Project: On-line Self-Interview, either audio or videotaped, to be used in the bio section of the on-line publication.

Week 3 : The Digital Portrait (February 1)

Utlizing multimedia techniques: audio, video, hypermedia, etc., how is it now possible to portray an individual, an idea, a concept. We will look at several examples in the mainstream and alternative on-line press, including: an Interview with John Travolta on Scientology; a look at the work and ideas of media artist Lynn Hershman, and Lev Manovich's "Little Movies."

Presentation of articles and on-line interviews.


Streaming issues, work on on-line interview

  Begin video portrait of Baltimore.

Week 4 : The Digital Portrait (February 8)
  I will be away in San Francisco for the opening of Telematic Connections. Everyone will use class time to work on your short film-noir of Baltimore, and prepare the video for streaming.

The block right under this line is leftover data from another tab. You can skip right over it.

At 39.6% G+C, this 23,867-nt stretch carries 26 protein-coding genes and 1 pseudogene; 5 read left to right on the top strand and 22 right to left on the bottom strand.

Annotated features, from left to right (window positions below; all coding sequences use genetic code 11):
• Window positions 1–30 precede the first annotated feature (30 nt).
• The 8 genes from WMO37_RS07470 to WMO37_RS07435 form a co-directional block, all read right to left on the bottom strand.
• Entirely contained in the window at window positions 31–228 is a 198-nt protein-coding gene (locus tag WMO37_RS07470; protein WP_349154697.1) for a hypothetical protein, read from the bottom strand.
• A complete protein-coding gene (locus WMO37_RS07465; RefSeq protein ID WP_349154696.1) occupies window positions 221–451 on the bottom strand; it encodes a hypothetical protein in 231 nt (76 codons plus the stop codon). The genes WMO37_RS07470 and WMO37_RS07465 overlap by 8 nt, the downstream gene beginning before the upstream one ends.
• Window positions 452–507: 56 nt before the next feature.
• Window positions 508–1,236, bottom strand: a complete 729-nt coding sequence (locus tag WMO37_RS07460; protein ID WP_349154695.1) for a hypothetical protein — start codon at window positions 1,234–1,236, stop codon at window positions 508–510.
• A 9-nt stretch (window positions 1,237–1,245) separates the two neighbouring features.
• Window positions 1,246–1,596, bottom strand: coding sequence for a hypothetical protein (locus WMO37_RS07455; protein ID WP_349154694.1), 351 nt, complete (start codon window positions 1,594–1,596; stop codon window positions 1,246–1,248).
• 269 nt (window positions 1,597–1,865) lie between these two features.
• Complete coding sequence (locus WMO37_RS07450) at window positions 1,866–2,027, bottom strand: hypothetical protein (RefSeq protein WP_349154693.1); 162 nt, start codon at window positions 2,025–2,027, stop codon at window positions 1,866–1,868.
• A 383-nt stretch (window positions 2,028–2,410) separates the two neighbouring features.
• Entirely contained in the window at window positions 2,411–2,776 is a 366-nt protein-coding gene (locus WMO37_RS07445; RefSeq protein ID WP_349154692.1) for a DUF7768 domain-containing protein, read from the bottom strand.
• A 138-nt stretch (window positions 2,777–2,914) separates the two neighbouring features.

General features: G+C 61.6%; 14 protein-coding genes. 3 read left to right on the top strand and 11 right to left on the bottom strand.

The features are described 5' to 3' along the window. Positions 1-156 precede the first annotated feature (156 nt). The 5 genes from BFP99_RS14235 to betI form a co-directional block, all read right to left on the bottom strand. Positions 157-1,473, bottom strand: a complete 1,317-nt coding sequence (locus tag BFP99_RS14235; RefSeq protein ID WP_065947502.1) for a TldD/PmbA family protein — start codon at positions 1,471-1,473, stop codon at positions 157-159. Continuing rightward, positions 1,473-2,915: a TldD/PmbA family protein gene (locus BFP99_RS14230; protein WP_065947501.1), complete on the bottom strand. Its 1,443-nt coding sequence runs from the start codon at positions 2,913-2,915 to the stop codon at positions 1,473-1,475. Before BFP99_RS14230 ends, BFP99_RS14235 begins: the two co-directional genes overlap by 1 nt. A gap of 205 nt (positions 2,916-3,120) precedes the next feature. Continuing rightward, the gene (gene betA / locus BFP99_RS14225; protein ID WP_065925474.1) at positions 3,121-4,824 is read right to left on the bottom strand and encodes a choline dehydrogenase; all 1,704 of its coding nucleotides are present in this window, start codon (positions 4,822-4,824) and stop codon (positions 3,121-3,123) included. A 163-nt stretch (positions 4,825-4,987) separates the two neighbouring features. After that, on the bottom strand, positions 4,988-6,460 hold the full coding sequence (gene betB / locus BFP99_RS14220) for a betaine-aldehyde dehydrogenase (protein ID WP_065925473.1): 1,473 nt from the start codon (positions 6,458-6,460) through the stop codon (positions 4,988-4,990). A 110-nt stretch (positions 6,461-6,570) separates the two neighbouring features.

Work on Balitmore portrait.

Analyze works from Telematic Connections.


Week 5 : Digital Architectures + Literary Labyrinths (February 15)

Discussion of the Telematic Connections exhibition at the San Francisco Art Institute in San Francisco.

Critique of on-line Self-Interview, Baltimore portrait.

Information design is a critical aspect of any publication, the on-line magazine raises a new set of paradigms resulting from the distributed, interactive nature of the medium. We will focus on the core concept of the e-zine, and how this informs its architectural / informational structure. We will analyze several sites to examine useful formal structures and design approaches for consideration. We will discuss navigational strategies for information design and site construction: organizing the hypermedia environment.